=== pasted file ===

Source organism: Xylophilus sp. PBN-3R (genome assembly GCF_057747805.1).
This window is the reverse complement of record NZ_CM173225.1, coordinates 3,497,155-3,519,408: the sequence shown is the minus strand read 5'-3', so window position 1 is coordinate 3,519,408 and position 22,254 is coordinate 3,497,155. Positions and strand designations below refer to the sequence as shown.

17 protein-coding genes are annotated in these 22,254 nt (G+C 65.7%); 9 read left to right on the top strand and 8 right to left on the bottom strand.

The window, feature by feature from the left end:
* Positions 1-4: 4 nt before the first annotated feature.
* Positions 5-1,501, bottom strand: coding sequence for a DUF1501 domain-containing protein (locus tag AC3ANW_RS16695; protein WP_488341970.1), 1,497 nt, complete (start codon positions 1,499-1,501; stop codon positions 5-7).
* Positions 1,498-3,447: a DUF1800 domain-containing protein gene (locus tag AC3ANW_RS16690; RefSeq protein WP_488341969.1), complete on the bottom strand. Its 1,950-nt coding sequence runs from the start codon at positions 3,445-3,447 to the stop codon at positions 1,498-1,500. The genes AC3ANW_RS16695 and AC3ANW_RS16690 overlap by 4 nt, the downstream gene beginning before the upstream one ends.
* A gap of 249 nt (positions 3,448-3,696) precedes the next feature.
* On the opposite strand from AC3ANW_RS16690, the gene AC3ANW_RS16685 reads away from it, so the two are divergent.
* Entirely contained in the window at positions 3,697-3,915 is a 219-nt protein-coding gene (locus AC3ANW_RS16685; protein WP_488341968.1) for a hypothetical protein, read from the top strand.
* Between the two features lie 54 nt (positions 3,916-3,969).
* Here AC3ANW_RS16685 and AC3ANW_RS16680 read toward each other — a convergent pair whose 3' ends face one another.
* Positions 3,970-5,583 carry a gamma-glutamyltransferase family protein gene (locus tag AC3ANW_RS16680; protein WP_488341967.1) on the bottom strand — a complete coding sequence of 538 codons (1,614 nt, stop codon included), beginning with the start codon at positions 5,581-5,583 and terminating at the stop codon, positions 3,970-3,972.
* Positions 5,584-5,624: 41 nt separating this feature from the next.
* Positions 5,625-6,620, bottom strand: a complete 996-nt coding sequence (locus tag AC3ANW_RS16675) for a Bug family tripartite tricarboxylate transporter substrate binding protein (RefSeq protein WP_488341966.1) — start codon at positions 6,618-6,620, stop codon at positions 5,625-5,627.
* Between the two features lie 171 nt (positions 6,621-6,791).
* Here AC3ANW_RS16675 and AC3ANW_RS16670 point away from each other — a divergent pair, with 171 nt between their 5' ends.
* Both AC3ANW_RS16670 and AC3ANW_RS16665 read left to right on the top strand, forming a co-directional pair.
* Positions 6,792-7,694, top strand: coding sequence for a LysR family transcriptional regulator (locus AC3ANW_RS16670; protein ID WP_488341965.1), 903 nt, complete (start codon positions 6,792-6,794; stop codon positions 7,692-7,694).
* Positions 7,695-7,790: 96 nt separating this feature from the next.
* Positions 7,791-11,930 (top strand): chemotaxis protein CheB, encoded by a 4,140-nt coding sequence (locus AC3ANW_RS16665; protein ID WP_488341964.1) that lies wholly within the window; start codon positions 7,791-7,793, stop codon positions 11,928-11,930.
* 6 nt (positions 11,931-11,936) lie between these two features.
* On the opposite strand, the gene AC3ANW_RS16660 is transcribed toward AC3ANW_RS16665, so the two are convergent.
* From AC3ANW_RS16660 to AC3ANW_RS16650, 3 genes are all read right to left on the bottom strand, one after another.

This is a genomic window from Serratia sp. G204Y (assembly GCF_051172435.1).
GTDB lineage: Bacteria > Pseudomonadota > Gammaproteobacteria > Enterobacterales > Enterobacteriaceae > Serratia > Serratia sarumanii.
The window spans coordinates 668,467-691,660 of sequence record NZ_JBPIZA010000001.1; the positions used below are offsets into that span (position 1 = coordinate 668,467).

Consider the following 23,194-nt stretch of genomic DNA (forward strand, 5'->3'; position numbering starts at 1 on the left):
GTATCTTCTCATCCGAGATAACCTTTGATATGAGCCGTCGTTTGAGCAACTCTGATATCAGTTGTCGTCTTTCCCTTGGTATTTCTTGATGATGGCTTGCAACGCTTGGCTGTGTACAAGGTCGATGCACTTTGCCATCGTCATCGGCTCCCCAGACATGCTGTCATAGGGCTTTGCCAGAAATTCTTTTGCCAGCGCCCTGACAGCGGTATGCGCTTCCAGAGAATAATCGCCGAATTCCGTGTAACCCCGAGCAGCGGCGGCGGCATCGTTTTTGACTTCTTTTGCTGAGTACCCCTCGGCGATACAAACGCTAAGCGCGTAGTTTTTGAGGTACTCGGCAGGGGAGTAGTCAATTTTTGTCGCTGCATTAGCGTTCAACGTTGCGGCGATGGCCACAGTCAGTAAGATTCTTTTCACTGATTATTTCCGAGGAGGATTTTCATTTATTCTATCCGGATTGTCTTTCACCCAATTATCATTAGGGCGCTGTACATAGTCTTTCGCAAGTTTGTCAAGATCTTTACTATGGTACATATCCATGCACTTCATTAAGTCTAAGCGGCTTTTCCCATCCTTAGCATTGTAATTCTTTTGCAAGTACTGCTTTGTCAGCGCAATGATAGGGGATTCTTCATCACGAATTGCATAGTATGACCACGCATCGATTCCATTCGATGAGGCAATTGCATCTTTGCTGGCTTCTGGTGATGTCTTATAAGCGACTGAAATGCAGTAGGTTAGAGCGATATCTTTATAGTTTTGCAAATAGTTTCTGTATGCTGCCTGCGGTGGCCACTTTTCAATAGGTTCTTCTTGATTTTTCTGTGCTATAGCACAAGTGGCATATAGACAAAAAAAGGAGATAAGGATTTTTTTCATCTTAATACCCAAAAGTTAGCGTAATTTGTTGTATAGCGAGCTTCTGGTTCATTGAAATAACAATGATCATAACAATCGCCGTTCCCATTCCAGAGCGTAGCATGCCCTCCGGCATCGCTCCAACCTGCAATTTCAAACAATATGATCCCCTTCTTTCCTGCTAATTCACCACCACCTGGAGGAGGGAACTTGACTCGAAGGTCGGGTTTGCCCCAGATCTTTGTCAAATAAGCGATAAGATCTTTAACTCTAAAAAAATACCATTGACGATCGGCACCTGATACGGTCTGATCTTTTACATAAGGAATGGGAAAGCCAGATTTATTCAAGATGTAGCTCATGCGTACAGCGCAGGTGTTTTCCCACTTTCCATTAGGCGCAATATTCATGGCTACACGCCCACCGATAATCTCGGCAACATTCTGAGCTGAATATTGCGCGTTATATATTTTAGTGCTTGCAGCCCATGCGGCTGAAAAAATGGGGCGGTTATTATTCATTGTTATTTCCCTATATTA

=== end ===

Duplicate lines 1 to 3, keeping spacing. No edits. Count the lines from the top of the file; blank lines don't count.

Source organism: Xylophilus sp. PBN-3R (genome assembly GCF_057747805.1).
This window is the reverse complement of record NZ_CM173225.1, coordinates 3,497,155-3,519,408: the sequence shown is the minus strand read 5'-3', so window position 1 is coordinate 3,519,408 and position 22,254 is coordinate 3,497,155. Positions and strand designations below refer to the sequence as shown.

17 protein-coding genes are annotated in these 22,254 nt (G+C 65.7%); 9 read left to right on the top strand and 8 right to left on the bottom strand.